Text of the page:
A burglar ends up stealing his victim’s heart in this unusual documentary from Norway
Dir: Benjamin Ree. Norway. 2020. 102 mins.
A painted portrait tries to capture its subject in two dimensions. The Painter and the Thief sees its subjects in multiple ones, going ever deeper and broader as it approaches its characters from different angles, discovering different sides while still searching for a single answer. Premiering at Sundance this January and now on streaming platforms, this second feature from Benjamin Ree (Magnus) focuses on an odd couple and the even odder situation that brought them together. Unfolding slowly, mostly in English, it’s an intriguing tale of lost souls and found redemption that could provide a unique change of pace for specialty cinemas and home screens.
Ree uses dramatic devices to tell this tale, structuring the documentary a bit like a novel
It all begins when artist Barbora Kysilkova, a struggling Czech emigre, lands a gallery show in Oslo. Except her big break is ruined by a break-in, and the theft of two enormous canvases. Thanks to security cameras, police eventually solve the crime. But where’s the art? When asked, the elaborately tattooed thief Karl-Bertil Nordland simply shrugs. He was full of amphetamines and hadn’t slept for four days, he confesses. That whole month was kind of a blur. He doesn’t know what happened to the paintings. He does remember he liked them a lot, though. The police declare the case closed.
But it’s still open to Kysilkova. Fascinated by her unlikely, illegal, admirer – after all, a fan is a fan – she seeks Nordland out at his trial and asks if he’ll sit for her. And as he poses in her Norwegian studio, hour after hour, he starts to tell her about his life – a rural childhood, a bright academic career, and then drugs and despair and self-destruction. She listens closely, paints obsessively. And slowly she becomes drawn into this outsider’s life, eventually sticking by him as he wends his way through the legal system, giving him food and hugs and endless emotional support.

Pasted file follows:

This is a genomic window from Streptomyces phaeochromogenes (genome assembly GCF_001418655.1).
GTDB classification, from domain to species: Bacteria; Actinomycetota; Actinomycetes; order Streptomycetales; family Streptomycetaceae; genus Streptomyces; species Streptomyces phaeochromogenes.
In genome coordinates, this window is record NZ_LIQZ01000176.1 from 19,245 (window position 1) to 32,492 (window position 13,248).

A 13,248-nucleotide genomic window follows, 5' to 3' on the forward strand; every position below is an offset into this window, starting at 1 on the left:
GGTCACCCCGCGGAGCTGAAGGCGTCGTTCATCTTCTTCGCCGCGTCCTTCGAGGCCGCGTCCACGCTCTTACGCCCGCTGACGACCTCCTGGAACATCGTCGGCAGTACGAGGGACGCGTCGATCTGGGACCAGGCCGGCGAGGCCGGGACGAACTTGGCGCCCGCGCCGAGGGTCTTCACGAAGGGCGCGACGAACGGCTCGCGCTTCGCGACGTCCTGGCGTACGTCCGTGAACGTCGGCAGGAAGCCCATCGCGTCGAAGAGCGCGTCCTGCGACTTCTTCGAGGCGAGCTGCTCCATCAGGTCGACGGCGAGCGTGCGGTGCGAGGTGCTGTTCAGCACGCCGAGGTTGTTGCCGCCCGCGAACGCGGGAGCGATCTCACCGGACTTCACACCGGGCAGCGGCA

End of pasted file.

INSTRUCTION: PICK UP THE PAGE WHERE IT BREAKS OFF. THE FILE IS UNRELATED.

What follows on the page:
Art, like drama, often depends on contrasts – light and dark, soft and sharp – and Ree finds them in Kysilkova, the gently smiling artist and Nordland, the punk-rock criminal. But Ree finds similarities between them, too. Nordland admits to a childhood full of “trauma”; Kysilkova came to Norway fleeing a physically abusive lover. They have known pain, and they hate to see it in others. We gradually understand the attraction between these two damaged souls – even if Kysilkova’s current boyfriend is increasingly aggravated by it.
Ree uses dramatic devices to tell this tale, structuring the documentary a bit like a novel. First, we get Kysilkova’s point-of-view, watching her as she views the news of the burglary, standing behind her while she creates her huge, photorealist paintings. Then, we switch to Nordland’s, following him into prison, then outside as he tries to rebuild his life. Some scenes are repeated from different perspectives; sudden revelations are followed by flashbacks, filling in details. (Particularly surprising for many audiences will be the peek inside Norwegian penitentiaries, where cells look more like hotel rooms, and prisoners go for long walks in the woods.)
Cinematographer Kristoffer Kumar makes the most of Kysilkova’s haunted canvases, while Uno Helmersson’s music swells evocatively during emotional moments. Sometimes, though, Ree’s almost passive patience – the film was shot over three long years – lets things drag, while leaving questions hanging in the air. The details of Nordland’s arrest, trial, and sentence are awfully vague; the exact parameters of his relationship with Kysilkova are difficult to determine. Is he her muse? Her personal project? Her lover? It’s hard not to share her boyfriend’s doubts about the healthiness of this arrangement. Is Kysilkova simply Nordland’s staunch defender or has she become his co-dependent?
But, The Painter and the Thief suggests, human relationships are complex and multidimensional things. And whenever you foolishly start to try to contain them in a simple frame, they stubbornly burst out.
Production companies: Medieoperatorene, VGTV
Worldwide sales: Autlook Films firstname.lastname@example.org
Producer: Ingvil Giske
Editing: Robert Stengard
Cinematography: Kristoffer Kumar, Benjamin Ree
Music: Uno Helmersson